Inertia Wave vs. Battle Ropes
IW Blog

Inertia Wave vs. Battle Ropes

by Dave Parise on Sep 05, 2022


In this Inertia Wave review I’m going to give you as much information as possible about this trending piece of gym equipment. 

I picked up a set of these about a month ago and so far I’ve enjoyed the challenge and comparing them to the battle ropes I already have.

What is Inertia Wave?

The Inertia Wave is a set of 9 feet long, latex tubes (special elastomers) that were designed for HIIT (high intensity interval training) to build a stronger core, give you a total body workout, and ramp up your metabolism.

Some call them a battle rope alternative but according to Inertia Wave, they are completely different, and I agree much better than battle ropes.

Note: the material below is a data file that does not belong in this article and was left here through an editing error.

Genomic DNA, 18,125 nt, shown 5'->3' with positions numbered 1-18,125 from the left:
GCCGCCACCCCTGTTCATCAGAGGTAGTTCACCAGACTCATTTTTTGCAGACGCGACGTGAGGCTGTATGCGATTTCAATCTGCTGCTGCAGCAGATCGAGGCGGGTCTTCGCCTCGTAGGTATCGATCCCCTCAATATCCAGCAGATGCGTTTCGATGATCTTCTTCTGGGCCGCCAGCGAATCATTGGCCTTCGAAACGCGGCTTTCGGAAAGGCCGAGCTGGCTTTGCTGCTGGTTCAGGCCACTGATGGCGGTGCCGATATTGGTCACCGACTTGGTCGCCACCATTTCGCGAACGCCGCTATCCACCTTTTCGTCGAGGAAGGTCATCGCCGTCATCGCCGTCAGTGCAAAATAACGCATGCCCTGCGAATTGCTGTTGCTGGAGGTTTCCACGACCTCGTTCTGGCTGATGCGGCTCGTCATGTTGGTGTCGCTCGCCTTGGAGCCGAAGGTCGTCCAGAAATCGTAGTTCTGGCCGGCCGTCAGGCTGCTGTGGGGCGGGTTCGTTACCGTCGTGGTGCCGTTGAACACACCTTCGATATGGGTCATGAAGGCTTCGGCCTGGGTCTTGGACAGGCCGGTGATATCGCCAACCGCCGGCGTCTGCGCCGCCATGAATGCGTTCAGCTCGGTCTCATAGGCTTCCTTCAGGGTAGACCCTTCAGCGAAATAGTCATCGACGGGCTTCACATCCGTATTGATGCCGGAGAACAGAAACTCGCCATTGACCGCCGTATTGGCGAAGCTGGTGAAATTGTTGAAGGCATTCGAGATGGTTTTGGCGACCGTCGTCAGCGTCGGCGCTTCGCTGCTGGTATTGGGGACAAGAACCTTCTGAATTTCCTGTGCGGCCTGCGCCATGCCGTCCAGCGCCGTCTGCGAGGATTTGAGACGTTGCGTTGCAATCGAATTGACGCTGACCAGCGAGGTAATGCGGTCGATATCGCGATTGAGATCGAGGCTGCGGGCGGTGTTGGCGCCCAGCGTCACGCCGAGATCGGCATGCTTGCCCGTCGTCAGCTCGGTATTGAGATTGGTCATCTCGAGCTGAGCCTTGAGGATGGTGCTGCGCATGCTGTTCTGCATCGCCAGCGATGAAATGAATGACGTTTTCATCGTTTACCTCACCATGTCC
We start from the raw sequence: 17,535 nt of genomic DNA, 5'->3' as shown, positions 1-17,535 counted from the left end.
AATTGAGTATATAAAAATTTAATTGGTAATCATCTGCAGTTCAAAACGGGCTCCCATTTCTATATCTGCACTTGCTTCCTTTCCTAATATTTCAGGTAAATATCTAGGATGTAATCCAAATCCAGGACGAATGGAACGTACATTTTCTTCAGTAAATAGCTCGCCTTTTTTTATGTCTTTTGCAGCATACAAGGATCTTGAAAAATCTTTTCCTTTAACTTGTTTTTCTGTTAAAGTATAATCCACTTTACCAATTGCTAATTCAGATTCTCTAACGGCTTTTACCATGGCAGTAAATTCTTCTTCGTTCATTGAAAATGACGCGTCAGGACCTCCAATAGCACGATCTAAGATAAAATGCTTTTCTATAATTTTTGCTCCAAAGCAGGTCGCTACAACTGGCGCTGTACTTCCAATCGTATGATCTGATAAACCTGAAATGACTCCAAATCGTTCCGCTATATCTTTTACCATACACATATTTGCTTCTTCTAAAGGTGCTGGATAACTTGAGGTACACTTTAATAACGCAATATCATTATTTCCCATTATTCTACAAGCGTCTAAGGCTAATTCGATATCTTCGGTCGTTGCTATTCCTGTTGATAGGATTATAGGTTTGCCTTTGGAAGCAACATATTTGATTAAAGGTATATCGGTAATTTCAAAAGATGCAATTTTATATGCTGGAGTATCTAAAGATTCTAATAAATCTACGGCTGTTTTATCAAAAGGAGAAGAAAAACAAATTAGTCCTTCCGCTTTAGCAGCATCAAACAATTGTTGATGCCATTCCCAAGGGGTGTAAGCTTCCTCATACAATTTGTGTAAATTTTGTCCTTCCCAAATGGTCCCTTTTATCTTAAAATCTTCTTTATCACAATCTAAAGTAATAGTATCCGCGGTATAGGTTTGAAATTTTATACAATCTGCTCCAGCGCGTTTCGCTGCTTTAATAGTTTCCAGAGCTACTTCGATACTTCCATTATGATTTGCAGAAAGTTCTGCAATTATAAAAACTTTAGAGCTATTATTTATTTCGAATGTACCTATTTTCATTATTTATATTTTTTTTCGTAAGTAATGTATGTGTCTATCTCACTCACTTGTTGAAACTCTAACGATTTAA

The product comes with a pair of carabiners and 18 inch anchor straps that you can attach anywhere.

They come in 8 different colors which all offer the same amount of resistance.

The colors are neon red, neon yellow, royal blue, fluorescent purple, military green, orange, and grey.


How Does Inertia Wave Work?

The Inertia Wave is a form of High Intensity Interval Training (HIIT) and is specifically designed to build a stronger core and enhance your speed, stamina, and strength. 

Once you start oscillating the tubes, the resistance you’re working against is the inertia that builds up in the tubes. 

Whatever amount of energy you put into it; it will throw right back out at you.

So not only do you exert energy by moving the tubes, but your body has to resist the energy the tubes shoot back at you.

That’s what forces you to use your entire body and engage all your muscles.

It utilizes all Energy Systems, and it is gentle on the internal structures like tendons and ligaments. 


I ordered the Inertia Wave bands on a Thursday, and it got to me on Monday so shipping was fast.

Once it arrived it came in a light grey heavy duty poly bag bag.

Once I opened the bag, the Inertia Wave bands were inside a clear plastic bag.